In the preseason and beginning of the season, betting on dark horses can prove very profitable. But as the season continues, expect to see odds tighten around the favorites. At that point it becomes wise to focus on the players near the top of the odds board and betting big underdogs is practically like giving your money away.

Look for value with underdogs

While the bigger names tend to be strong favorites, there are also live long shots that can provide tremendous value. Look at younger players on the verge of breaking out, or guys that have already been playing at a high level but could take the next step now that they are in an ideal situation with a new team, coach or system.

Other players that can give a great payout are established stars coming off under-performing years due to injuries or other factors. If you’re lucky you might be able to catch them in a bounce-back year.

Follow the narrative

When placing futures bets on individual awards, keep in mind that voters, not a scoreboard are often the deciding factor. Voters can be influenced by a variety of factors, including media coverage and public opinion. Consider what the media narrative is for a particular season and which players they seem to be rooting for and against.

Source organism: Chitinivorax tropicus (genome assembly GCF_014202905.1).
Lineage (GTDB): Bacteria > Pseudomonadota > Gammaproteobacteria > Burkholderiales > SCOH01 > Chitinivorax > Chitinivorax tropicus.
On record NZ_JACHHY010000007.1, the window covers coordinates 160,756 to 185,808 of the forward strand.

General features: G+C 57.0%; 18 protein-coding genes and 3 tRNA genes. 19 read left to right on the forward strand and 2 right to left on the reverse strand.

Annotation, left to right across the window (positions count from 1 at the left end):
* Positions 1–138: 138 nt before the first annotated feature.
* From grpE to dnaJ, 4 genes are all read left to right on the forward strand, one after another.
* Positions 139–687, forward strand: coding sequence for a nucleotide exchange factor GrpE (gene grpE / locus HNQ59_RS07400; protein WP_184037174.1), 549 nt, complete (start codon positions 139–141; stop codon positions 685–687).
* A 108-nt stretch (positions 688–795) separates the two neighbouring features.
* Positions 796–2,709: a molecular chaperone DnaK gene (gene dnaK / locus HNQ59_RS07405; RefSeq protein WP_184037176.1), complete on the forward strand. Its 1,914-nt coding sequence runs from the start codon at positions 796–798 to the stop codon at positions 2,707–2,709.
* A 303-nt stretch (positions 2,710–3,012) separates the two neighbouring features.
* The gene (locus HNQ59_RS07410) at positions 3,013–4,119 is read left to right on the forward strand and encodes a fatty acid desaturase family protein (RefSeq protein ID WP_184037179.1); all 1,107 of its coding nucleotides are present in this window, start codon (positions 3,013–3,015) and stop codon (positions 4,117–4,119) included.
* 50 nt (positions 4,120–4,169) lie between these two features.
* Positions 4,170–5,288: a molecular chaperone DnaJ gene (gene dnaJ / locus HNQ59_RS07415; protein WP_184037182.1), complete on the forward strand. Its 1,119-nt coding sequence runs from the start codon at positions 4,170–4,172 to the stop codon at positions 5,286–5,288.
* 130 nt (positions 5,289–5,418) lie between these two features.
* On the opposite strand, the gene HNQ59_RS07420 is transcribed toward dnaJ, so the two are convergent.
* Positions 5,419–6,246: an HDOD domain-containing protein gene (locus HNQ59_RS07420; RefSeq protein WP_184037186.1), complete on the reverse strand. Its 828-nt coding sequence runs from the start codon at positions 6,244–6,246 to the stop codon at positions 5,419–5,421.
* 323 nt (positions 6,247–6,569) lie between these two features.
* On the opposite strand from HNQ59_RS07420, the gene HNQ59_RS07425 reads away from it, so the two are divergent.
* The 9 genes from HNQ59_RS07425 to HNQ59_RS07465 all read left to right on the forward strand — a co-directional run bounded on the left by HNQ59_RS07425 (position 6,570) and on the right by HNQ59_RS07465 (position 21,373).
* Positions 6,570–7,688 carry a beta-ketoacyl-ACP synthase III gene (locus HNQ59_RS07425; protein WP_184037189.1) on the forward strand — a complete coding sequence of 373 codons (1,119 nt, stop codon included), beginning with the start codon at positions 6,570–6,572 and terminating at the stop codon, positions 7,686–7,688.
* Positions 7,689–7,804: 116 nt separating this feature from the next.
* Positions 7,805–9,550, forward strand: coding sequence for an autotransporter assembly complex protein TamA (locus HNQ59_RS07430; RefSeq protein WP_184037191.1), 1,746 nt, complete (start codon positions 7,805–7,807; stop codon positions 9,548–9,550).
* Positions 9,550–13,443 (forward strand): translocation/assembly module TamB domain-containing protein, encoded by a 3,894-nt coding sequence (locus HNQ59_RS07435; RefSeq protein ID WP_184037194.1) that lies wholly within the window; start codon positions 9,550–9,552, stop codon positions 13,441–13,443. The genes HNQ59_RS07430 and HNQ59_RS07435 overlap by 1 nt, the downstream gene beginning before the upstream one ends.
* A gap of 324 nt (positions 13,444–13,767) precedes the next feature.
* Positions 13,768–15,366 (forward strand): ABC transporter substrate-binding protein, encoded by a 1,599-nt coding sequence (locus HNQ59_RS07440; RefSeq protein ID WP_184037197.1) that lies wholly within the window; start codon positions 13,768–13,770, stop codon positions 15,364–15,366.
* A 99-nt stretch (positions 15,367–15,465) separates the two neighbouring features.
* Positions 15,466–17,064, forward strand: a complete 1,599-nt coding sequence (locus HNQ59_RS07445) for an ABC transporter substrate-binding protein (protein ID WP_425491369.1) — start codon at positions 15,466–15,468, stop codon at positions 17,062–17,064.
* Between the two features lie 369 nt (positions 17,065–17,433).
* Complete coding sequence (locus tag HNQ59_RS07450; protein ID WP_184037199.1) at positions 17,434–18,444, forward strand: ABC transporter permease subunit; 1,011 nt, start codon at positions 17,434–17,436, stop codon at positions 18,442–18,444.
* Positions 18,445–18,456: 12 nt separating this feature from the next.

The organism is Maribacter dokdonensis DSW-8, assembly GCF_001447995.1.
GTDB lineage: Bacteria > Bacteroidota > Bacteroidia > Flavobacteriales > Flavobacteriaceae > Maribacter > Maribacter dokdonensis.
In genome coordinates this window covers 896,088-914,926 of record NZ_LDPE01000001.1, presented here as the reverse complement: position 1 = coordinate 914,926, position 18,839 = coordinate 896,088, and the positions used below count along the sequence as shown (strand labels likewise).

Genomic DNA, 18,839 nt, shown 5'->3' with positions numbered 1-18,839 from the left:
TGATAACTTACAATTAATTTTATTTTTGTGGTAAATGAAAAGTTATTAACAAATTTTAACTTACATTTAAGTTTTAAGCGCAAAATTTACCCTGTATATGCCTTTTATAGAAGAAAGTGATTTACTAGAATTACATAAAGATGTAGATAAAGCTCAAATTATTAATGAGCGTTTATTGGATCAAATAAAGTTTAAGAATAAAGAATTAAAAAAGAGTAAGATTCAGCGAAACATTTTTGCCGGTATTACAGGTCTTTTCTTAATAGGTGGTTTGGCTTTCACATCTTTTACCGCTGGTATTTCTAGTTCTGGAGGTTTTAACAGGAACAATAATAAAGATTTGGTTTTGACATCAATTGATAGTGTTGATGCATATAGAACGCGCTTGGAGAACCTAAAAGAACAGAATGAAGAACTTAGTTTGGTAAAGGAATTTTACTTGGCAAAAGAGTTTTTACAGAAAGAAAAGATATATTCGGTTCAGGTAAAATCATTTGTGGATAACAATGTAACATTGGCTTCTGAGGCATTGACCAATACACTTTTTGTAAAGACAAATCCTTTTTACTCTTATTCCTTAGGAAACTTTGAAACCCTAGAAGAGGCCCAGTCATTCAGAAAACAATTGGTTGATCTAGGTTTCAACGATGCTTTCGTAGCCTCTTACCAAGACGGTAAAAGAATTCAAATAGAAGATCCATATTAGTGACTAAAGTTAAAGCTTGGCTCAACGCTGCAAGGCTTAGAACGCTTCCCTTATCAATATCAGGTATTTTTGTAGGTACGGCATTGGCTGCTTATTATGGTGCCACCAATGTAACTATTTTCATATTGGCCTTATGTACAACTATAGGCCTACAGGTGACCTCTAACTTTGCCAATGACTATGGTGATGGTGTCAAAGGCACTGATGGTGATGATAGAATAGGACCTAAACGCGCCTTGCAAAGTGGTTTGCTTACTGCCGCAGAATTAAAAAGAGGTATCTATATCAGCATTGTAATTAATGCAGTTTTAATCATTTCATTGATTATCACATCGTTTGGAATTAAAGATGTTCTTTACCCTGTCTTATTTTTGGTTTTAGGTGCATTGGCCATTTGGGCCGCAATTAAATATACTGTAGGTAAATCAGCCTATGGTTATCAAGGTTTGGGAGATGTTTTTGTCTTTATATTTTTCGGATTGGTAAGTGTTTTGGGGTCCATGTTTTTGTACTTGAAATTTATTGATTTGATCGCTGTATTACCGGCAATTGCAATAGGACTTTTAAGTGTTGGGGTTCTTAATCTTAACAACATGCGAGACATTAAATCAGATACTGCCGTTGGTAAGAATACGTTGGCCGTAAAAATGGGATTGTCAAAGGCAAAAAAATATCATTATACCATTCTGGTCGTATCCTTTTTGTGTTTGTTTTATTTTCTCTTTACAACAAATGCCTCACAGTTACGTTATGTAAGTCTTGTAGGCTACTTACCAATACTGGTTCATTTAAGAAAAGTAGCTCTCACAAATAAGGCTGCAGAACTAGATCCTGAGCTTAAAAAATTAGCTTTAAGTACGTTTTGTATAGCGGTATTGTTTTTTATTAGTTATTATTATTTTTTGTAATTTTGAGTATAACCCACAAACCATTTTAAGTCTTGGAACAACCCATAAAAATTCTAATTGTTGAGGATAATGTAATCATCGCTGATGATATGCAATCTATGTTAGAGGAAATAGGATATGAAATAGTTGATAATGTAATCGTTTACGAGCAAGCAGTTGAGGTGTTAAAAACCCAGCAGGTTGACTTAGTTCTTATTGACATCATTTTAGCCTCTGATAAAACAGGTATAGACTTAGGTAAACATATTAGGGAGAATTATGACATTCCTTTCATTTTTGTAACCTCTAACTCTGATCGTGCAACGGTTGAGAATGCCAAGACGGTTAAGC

For example in Lebron James’ first season in Miami he was viewed as a villain or heel by the media and Derrick Rose who ended up winning MVP was the perfect foil for that. When Ron Dayne won the Heisman trophy back in 1999 it was viewed by many as a well-deserved reward for his entire career at Wisconsin.

Research historical trends

Historical trends, especially recent ones, can give you a good idea of which way voters tend to lean.